While on the subject of biting, these Isaan people are like a hoard of locusts. I don't know if Isaan was ever covered in lush jungle, but it sure ain't like that now. They will descend on the countryside eating everything, leaving it barren of anything that crawls, slithers, hops, waddles, swims or flies.
Watching Animal Planet or Discovery Channel with my wife is a hoot. Every so often she'll sit up, excitedly pointing at the television saying, "Ooh! I love those!"
"Yes darling," I'll say as we watch a bunch of fuzzy hamsterish creatures innocently scurrying around. "They're very cute."
"And delicious! I want to gut them and roast them over a fire and eat them with chilli sauce right now!"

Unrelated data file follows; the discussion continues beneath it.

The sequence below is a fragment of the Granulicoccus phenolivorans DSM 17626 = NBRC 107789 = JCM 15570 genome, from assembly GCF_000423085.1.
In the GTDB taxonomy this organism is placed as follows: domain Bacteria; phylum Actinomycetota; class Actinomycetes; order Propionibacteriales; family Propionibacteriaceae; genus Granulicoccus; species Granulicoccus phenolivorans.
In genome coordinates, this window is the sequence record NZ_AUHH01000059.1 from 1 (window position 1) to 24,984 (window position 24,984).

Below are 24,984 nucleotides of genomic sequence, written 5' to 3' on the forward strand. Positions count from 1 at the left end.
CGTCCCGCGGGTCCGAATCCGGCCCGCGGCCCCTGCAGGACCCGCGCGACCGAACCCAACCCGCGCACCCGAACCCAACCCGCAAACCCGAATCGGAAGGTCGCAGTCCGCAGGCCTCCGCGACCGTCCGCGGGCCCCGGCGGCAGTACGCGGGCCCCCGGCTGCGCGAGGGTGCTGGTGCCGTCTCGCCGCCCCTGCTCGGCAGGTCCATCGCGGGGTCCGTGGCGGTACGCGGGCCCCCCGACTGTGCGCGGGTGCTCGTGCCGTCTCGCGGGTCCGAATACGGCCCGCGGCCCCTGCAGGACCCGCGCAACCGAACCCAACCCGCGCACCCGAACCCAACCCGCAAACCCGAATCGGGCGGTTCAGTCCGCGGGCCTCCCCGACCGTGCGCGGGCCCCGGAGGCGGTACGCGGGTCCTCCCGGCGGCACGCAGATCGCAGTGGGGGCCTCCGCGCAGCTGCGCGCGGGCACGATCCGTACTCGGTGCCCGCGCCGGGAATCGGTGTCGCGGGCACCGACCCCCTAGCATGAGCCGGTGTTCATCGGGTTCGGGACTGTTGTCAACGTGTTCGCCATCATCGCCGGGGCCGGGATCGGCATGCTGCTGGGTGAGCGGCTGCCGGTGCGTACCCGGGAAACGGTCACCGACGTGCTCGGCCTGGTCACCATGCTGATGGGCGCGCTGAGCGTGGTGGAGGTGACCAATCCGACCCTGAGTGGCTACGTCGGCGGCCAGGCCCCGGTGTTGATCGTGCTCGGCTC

And her all-time favourite meal? That would be porcupine. When I got done laughing at her look of ravenous glee as she tried to describe how savoury porcupine meat is, the thought struck me that she was probably right. Why else would they have all those spines? They must be protecting something really delicious. I asked her if we could have porcupine next time we visit her family. "No, cannot. No more porcupines left in hills. I ate all." If you can find a porcupine and want a taste, my wife recommends boiling the beast first. "The spines come right out."
She does come up with some funny ideas sometimes. She's quite the environmentalist and loves trees more than humans. In fact she'd quite happily feed a human to a carnivorous tree, I think. One day, looking at a pile of stinking garbage, she said we should just dump it into space.
"That's a good idea darling," I said, "but it would cost too much to send all the garbage up in rockets."